The publication notes that coordinated and integrated multilevel action is critical for countries to implement their NDCs, raise ambition and advance the SDGs.
The paper provides examples of measures that national governments can take to raise NDC ambition through subnational involvement.
It argues that the Talanoa Dialogue presents an opportunity to “co-design an approach to multi-level NDC implementation” by jointly “raising the bar” for inclusive and effective implementation of the Paris Agreement on climate change.
16 May 2018: The UN Human Settlements Programme (UN-Habitat), ICLEI – Local Governments for Sustainability and Deutsche Gesellschaft für Internationale Zusammenarbeit (GIZ) have prepared a joint submission to the Talanoa Dialogue process under the UNFCCC, which demonstrates that national, regional and local government levels have “a unique and potentially complementary role” to play in advancing low-emission and climate-resilient development.
The joint policy briefing note titled, ‘Talanoa and Beyond: Raising Ambition with Cities and Regions,’ responds to the three Talanoa Dialogue questions: Where are we? Where do we want to go? and How do we get there?
The publication explains that coordinated and integrated multilevel action is critical for countries to implement their Nationally Determined Contributions (NDCs), raise ambition and advance the SDGs; argues that national governments should integrate sub-national and local governments into climate change policy, action and financing; and provides examples of where this has been achieved. According to UN-Habitat, 113 out of 164 NDCs submitted by August 2016 address urban issues, particularly adaptation.
The brief argues that the Talanoa Dialogue presents an opportunity to “co-design an approach to multi-level NDC implementation” by jointly “raising the bar” for inclusive and effective implementation of the Paris Agreement on climate change. The Talanoa Dialogue, launched by Fiji during the 23rd session of the Conference of the Parties (COP 23) to the UNFCCC in Bonn, Germany, in November 2017, is a Pacific islands concept that aims to create a safe space for exchanging ideas and collective decision making.
According to UN-Habitat, 113 out of 164 NDCs submitted by August 2016 address urban issues, particularly adaptation.
Benefits of multilevel action for national governments highlighted in the paper include: encouraging collaborative governance; increasing the ambition of the NDCs by including subnational governments’ targets and actions; improving policy delivery and implementation by including high-emitting urban sectors and at-risk infrastructure and capital; and improving access to data for effective reporting and analysis.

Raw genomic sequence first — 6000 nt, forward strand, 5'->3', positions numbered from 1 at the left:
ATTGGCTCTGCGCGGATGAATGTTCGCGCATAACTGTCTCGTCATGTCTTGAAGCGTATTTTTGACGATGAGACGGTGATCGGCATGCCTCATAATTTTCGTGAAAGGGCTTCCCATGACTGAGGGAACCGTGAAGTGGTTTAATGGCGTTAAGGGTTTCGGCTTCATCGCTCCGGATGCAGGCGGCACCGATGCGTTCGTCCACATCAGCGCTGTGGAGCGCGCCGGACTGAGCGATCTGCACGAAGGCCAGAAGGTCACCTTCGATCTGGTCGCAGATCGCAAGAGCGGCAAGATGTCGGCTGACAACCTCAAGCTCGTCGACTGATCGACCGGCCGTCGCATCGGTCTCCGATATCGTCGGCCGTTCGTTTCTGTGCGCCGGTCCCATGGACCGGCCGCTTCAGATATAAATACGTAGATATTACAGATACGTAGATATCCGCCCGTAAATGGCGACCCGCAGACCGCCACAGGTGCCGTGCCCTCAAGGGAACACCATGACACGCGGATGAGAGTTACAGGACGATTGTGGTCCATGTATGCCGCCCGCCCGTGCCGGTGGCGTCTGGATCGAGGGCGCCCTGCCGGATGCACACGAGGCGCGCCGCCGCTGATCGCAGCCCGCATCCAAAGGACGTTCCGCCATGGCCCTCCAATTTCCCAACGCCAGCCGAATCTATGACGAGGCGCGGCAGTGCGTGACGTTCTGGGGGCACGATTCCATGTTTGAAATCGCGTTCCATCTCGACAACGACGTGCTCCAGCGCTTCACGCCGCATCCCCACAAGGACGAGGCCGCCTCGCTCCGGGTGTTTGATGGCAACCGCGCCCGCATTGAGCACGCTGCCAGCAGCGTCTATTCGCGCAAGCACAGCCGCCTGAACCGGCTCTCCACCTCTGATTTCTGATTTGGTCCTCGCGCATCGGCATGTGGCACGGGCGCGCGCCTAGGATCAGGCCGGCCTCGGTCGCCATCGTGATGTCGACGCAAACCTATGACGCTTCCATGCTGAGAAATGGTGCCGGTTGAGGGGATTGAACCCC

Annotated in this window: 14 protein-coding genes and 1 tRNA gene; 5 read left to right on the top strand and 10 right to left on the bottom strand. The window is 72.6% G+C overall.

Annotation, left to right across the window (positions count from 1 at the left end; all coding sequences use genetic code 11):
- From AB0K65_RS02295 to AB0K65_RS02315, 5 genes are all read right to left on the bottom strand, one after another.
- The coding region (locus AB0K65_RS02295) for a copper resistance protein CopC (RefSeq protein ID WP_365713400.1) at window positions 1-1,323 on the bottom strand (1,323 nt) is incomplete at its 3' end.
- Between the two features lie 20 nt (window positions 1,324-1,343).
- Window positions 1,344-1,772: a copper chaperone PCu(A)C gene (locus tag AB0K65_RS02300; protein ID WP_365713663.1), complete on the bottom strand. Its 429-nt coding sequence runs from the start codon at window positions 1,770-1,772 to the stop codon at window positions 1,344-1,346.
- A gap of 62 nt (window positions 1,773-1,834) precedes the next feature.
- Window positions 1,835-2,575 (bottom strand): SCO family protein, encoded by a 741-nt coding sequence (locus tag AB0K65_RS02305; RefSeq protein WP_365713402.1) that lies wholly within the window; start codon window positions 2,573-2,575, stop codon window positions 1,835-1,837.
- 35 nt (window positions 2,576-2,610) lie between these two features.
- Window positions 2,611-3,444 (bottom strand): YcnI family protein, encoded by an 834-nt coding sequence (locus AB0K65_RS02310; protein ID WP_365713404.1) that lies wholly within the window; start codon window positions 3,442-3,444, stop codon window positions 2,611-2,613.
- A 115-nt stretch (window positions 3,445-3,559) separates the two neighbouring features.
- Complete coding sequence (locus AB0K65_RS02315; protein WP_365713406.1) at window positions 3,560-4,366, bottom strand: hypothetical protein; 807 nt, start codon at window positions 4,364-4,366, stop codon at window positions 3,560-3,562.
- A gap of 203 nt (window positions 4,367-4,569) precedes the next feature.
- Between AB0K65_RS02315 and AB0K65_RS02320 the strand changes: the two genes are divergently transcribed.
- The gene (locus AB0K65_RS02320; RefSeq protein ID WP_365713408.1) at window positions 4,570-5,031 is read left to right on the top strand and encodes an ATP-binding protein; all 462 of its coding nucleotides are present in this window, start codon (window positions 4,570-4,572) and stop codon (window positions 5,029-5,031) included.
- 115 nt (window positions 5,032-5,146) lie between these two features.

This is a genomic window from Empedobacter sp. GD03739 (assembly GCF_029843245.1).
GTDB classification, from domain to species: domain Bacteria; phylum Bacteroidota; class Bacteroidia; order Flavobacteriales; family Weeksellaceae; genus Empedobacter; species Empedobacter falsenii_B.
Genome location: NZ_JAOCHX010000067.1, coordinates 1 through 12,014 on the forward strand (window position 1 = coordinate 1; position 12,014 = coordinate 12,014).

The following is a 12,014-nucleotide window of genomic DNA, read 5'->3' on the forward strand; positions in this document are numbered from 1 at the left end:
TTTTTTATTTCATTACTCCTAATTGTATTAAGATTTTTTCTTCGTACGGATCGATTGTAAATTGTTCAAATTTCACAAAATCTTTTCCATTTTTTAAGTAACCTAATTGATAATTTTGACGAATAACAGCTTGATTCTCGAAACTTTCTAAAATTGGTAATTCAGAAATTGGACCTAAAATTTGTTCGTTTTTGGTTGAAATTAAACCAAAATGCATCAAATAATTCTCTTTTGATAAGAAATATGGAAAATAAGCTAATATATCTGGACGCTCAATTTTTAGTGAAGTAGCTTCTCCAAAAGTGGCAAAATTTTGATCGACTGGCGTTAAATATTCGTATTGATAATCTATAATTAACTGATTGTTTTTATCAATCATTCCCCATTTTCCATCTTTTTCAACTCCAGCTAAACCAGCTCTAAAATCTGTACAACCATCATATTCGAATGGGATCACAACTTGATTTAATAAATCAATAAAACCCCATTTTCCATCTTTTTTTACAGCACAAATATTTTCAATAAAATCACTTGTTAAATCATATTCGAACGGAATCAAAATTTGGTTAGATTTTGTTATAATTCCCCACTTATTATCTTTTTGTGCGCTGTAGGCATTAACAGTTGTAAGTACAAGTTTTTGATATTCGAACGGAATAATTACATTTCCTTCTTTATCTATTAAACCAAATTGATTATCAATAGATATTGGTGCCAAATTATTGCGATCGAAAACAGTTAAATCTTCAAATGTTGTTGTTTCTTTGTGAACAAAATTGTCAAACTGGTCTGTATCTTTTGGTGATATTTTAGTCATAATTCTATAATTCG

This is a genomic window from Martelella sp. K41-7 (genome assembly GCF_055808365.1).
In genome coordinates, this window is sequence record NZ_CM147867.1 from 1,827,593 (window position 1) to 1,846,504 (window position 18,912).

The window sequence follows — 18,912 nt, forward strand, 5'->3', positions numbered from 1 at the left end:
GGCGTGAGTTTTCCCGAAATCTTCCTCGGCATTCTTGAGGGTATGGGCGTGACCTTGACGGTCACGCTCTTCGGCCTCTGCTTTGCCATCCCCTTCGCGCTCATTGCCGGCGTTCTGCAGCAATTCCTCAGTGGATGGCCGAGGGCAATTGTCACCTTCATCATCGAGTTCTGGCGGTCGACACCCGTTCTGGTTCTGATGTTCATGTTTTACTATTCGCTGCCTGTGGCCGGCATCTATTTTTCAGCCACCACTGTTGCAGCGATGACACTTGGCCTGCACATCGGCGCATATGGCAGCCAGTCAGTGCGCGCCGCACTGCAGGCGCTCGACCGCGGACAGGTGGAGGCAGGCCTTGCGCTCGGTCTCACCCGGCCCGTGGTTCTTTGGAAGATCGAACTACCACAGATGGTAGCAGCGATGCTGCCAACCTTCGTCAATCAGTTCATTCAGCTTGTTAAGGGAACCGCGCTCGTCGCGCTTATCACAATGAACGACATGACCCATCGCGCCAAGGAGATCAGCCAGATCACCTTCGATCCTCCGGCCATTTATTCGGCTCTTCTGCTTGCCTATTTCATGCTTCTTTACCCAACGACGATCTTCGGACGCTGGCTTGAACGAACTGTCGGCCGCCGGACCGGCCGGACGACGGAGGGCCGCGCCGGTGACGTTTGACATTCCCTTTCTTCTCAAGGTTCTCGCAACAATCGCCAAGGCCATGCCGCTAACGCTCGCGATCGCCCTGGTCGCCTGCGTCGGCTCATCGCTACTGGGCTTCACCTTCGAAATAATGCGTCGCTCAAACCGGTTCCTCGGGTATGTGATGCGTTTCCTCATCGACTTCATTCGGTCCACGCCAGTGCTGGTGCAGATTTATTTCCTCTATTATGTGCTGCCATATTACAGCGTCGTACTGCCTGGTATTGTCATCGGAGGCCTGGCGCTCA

The paper provides examples of measures that national governments can take to raise NDC ambition through subnational involvement in the short term, such as:
- exploring the role of cities and regions in NDC implementation through Cities and Regions Talanoa Dialogues, which ICLEI launched to provide an opportunity for all stakeholders to collaborate and engage on successful NDC implementation;
- developing policies to enable NDC initiatives in urban relevant sectors, such as transport, buildings and waste;
- mobilizing finance for subnational implementation;
- integrating data on subnational and local level action in national reporting systems and global reporting platforms, such as the carbonn Climate Registry, which maintains the enhanced transparency framework for action and support under the Paris Agreement; and
- setting up a national competence center for urban and regional climate action, which can help municipalities implement climate action by providing guidance, good practices, advisory support, trainings and peer-to-peer exchange.
The publication outlines examples of multilevel action, such as a South African programme managed by the national government that supports municipalities’ efforts to reduce electricity consumption; and Germany’s National Climate Initiative, which offers targeted funding and strategic advice to municipal actors.
Regarding financing, the brief details requirements for cities and regions to implement climate action, including: direct financing of climate-compatible infrastructure and pilot projects in cities; support for the prioritization, planning and preparation of bankable projects; and domestic finance and official development assistance (ODA) to leverage NDC-related private sector investments.
On measures that national governments can initiate to enhance local climate action over the long term, the paper highlights: competence frameworks, which allocate climate-related responsibilities to lower government levels; reforms in such sectors as land use, transport, buildings, waste and energy; and mainstreaming climate change considerations into financial systems, such as carbon pricing, and public management, such as green budgeting.
The publication also includes a list of resources for all levels of government. [Publication: Talanoa and Beyond: Raising Ambition with Cities and Regions] [NDC Partnership News Story]